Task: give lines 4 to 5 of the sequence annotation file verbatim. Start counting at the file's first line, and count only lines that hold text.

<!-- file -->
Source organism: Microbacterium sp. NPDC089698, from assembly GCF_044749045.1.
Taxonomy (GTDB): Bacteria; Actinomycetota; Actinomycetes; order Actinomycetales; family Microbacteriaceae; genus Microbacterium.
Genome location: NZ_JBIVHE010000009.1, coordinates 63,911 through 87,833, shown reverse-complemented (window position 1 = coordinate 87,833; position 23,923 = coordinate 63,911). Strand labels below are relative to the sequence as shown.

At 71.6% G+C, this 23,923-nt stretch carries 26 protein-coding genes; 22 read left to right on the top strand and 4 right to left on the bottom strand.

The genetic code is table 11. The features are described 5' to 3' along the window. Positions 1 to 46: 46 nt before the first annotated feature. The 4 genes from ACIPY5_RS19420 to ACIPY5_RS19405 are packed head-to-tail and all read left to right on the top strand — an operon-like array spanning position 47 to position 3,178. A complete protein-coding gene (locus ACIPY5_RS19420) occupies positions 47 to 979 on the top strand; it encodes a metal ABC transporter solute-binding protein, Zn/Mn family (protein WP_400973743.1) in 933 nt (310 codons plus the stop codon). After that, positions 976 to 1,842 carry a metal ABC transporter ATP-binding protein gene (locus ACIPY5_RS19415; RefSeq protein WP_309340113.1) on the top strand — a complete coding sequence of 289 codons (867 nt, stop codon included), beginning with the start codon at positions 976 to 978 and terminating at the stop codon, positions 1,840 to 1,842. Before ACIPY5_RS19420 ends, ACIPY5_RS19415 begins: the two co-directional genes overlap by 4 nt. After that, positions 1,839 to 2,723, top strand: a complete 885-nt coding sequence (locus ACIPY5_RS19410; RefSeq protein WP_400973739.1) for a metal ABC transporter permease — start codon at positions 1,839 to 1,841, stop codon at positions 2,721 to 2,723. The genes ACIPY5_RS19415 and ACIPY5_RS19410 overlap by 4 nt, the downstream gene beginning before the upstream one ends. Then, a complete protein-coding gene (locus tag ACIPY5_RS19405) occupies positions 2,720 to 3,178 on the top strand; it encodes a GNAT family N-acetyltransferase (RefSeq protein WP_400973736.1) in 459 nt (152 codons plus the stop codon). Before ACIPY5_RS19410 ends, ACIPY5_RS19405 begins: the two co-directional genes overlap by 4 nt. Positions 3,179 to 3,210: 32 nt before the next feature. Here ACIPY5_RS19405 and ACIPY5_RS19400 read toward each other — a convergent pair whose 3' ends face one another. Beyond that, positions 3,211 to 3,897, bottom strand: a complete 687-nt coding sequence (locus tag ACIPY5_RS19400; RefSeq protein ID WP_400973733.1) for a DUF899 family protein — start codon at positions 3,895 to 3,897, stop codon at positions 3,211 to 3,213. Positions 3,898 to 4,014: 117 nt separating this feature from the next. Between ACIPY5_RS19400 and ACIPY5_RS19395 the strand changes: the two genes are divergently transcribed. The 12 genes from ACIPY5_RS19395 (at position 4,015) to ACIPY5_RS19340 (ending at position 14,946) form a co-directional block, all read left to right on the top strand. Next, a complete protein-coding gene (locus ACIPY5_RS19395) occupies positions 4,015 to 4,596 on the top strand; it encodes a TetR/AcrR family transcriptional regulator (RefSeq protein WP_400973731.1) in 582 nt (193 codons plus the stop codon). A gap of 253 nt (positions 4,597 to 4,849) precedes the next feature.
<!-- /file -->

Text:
At 71.6% G+C, this 23,923-nt stretch carries 26 protein-coding genes; 22 read left to right on the top strand and 4 right to left on the bottom strand.

The genetic code is table 11. The features are described 5' to 3' along the window. Positions 1 to 46: 46 nt before the first annotated feature. The 4 genes from ACIPY5_RS19420 to ACIPY5_RS19405 are packed head-to-tail and all read left to right on the top strand — an operon-like array spanning position 47 to position 3,178. A complete protein-coding gene (locus ACIPY5_RS19420) occupies positions 47 to 979 on the top strand; it encodes a metal ABC transporter solute-binding protein, Zn/Mn family (protein WP_400973743.1) in 933 nt (310 codons plus the stop codon). After that, positions 976 to 1,842 carry a metal ABC transporter ATP-binding protein gene (locus ACIPY5_RS19415; RefSeq protein WP_309340113.1) on the top strand — a complete coding sequence of 289 codons (867 nt, stop codon included), beginning with the start codon at positions 976 to 978 and terminating at the stop codon, positions 1,840 to 1,842. Before ACIPY5_RS19420 ends, ACIPY5_RS19415 begins: the two co-directional genes overlap by 4 nt. After that, positions 1,839 to 2,723, top strand: a complete 885-nt coding sequence (locus ACIPY5_RS19410; RefSeq protein WP_400973739.1) for a metal ABC transporter permease — start codon at positions 1,839 to 1,841, stop codon at positions 2,721 to 2,723. The genes ACIPY5_RS19415 and ACIPY5_RS19410 overlap by 4 nt, the downstream gene beginning before the upstream one ends. Then, a complete protein-coding gene (locus tag ACIPY5_RS19405) occupies positions 2,720 to 3,178 on the top strand; it encodes a GNAT family N-acetyltransferase (RefSeq protein WP_400973736.1) in 459 nt (152 codons plus the stop codon). Before ACIPY5_RS19410 ends, ACIPY5_RS19405 begins: the two co-directional genes overlap by 4 nt. Positions 3,179 to 3,210: 32 nt before the next feature. Here ACIPY5_RS19405 and ACIPY5_RS19400 read toward each other — a convergent pair whose 3' ends face one another. Beyond that, positions 3,211 to 3,897, bottom strand: a complete 687-nt coding sequence (locus tag ACIPY5_RS19400; RefSeq protein ID WP_400973733.1) for a DUF899 family protein — start codon at positions 3,895 to 3,897, stop codon at positions 3,211 to 3,213. Positions 3,898 to 4,014: 117 nt separating this feature from the next. Between ACIPY5_RS19400 and ACIPY5_RS19395 the strand changes: the two genes are divergently transcribed. The 12 genes from ACIPY5_RS19395 (at position 4,015) to ACIPY5_RS19340 (ending at position 14,946) form a co-directional block, all read left to right on the top strand. Next, a complete protein-coding gene (locus ACIPY5_RS19395) occupies positions 4,015 to 4,596 on the top strand; it encodes a TetR/AcrR family transcriptional regulator (RefSeq protein WP_400973731.1) in 582 nt (193 codons plus the stop codon). A gap of 253 nt (positions 4,597 to 4,849) precedes the next feature.